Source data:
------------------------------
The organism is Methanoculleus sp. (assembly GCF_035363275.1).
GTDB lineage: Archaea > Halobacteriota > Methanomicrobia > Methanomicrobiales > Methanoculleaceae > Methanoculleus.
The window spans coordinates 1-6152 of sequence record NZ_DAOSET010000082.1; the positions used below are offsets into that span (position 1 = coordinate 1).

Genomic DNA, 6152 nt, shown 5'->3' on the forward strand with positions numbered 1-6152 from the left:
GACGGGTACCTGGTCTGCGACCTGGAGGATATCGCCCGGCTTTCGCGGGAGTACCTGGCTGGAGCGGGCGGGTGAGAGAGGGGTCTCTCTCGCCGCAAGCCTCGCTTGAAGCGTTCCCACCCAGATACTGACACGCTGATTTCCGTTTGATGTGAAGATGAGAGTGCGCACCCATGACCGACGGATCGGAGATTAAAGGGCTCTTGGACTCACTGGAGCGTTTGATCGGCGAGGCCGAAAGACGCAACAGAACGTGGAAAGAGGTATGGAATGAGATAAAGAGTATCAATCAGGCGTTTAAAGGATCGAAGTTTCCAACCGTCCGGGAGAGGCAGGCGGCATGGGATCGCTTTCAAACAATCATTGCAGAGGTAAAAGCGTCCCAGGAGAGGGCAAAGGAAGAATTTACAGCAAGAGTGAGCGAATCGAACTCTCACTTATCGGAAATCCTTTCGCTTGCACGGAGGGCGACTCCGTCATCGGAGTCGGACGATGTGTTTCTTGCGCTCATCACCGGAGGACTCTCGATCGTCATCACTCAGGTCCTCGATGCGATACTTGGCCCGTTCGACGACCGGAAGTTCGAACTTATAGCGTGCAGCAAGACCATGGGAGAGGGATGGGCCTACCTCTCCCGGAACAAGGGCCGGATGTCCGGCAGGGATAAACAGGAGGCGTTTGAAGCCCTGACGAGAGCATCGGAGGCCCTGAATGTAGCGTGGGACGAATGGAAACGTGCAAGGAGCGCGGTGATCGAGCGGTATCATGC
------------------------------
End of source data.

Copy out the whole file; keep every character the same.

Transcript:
The organism is Methanoculleus sp. (assembly GCF_035363275.1).
GTDB lineage: Archaea > Halobacteriota > Methanomicrobia > Methanomicrobiales > Methanoculleaceae > Methanoculleus.
The window spans coordinates 1-6152 of sequence record NZ_DAOSET010000082.1; the positions used below are offsets into that span (position 1 = coordinate 1).

Genomic DNA, 6152 nt, shown 5'->3' on the forward strand with positions numbered 1-6152 from the left:
GACGGGTACCTGGTCTGCGACCTGGAGGATATCGCCCGGCTTTCGCGGGAGTACCTGGCTGGAGCGGGCGGGTGAGAGAGGGGTCTCTCTCGCCGCAAGCCTCGCTTGAAGCGTTCCCACCCAGATACTGACACGCTGATTTCCGTTTGATGTGAAGATGAGAGTGCGCACCCATGACCGACGGATCGGAGATTAAAGGGCTCTTGGACTCACTGGAGCGTTTGATCGGCGAGGCCGAAAGACGCAACAGAACGTGGAAAGAGGTATGGAATGAGATAAAGAGTATCAATCAGGCGTTTAAAGGATCGAAGTTTCCAACCGTCCGGGAGAGGCAGGCGGCATGGGATCGCTTTCAAACAATCATTGCAGAGGTAAAAGCGTCCCAGGAGAGGGCAAAGGAAGAATTTACAGCAAGAGTGAGCGAATCGAACTCTCACTTATCGGAAATCCTTTCGCTTGCACGGAGGGCGACTCCGTCATCGGAGTCGGACGATGTGTTTCTTGCGCTCATCACCGGAGGACTCTCGATCGTCATCACTCAGGTCCTCGATGCGATACTTGGCCCGTTCGACGACCGGAAGTTCGAACTTATAGCGTGCAGCAAGACCATGGGAGAGGGATGGGCCTACCTCTCCCGGAACAAGGGCCGGATGTCCGGCAGGGATAAACAGGAGGCGTTTGAAGCCCTGACGAGAGCATCGGAGGCCCTGAATGTAGCGTGGGACGAATGGAAACGTGCAAGGAGCGCGGTGATCGAGCGGTATCATGC